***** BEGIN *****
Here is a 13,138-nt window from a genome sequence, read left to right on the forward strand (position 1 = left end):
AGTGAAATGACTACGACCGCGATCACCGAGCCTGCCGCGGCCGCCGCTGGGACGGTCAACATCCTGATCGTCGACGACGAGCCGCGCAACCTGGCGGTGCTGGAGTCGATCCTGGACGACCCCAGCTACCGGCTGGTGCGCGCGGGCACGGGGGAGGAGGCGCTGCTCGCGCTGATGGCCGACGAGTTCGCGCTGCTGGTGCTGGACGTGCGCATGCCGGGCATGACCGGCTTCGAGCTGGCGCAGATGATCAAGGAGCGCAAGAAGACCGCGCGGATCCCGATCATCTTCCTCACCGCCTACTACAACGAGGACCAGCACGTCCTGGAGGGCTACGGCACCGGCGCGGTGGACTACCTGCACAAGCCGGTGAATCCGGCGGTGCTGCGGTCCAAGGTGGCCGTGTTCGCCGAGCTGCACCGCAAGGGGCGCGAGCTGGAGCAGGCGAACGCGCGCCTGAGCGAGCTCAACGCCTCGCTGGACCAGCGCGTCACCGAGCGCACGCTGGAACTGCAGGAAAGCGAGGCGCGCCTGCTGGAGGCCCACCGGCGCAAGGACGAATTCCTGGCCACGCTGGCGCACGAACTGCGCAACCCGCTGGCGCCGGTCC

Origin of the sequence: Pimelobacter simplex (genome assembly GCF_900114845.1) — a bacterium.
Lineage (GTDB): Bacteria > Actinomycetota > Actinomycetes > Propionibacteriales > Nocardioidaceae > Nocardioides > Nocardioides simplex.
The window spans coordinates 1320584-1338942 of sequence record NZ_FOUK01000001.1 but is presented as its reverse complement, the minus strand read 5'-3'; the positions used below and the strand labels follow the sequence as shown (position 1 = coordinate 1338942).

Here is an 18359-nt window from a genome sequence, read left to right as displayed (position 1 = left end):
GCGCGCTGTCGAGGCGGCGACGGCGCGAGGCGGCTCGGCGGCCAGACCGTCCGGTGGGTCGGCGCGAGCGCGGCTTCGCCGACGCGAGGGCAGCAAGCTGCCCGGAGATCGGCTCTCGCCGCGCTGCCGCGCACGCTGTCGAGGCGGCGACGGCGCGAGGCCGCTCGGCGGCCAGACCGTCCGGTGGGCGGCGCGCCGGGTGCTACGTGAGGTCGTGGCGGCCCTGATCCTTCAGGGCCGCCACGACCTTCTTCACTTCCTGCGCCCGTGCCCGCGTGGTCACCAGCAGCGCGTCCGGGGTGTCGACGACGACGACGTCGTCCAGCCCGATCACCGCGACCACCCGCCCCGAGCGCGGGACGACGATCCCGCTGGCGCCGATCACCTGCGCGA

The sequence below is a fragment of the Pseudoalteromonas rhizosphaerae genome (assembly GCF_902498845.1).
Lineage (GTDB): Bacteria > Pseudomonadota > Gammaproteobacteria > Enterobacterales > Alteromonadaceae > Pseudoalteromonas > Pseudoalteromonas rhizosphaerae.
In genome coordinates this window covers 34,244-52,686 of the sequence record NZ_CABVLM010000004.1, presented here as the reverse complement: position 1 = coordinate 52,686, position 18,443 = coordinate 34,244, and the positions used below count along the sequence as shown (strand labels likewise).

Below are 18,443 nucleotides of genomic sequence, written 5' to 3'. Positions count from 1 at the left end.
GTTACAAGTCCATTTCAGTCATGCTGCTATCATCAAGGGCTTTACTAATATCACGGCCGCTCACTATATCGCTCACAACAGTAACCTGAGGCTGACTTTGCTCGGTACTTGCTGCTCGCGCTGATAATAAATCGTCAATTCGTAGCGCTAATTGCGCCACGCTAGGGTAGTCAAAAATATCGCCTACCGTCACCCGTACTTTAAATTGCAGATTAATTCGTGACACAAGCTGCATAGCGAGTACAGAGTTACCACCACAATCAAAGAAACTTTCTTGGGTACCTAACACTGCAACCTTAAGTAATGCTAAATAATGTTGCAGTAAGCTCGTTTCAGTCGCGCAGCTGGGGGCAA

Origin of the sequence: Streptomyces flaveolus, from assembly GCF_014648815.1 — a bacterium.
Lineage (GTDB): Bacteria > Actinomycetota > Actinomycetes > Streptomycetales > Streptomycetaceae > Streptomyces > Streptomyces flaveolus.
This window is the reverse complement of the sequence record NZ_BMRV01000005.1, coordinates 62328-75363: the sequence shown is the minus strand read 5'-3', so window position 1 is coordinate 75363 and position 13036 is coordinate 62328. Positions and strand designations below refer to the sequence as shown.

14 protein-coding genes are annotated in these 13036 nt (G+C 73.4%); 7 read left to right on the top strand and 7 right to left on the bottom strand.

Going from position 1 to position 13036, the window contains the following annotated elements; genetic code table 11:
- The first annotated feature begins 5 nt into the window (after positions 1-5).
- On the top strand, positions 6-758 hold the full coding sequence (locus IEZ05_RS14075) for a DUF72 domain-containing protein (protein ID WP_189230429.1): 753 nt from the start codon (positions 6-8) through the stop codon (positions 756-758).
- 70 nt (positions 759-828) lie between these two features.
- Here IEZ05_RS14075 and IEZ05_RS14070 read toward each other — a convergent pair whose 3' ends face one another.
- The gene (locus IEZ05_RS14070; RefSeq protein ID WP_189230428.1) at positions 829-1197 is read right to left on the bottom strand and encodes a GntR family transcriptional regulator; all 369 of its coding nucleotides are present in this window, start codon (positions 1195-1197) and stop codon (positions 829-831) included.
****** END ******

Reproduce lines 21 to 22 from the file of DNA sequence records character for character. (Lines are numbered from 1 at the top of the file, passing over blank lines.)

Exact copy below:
- Here IEZ05_RS14075 and IEZ05_RS14070 read toward each other — a convergent pair whose 3' ends face one another.
- The gene (locus IEZ05_RS14070; RefSeq protein ID WP_189230428.1) at positions 829-1197 is read right to left on the bottom strand and encodes a GntR family transcriptional regulator; all 369 of its coding nucleotides are present in this window, start codon (positions 1195-1197) and stop codon (positions 829-831) included.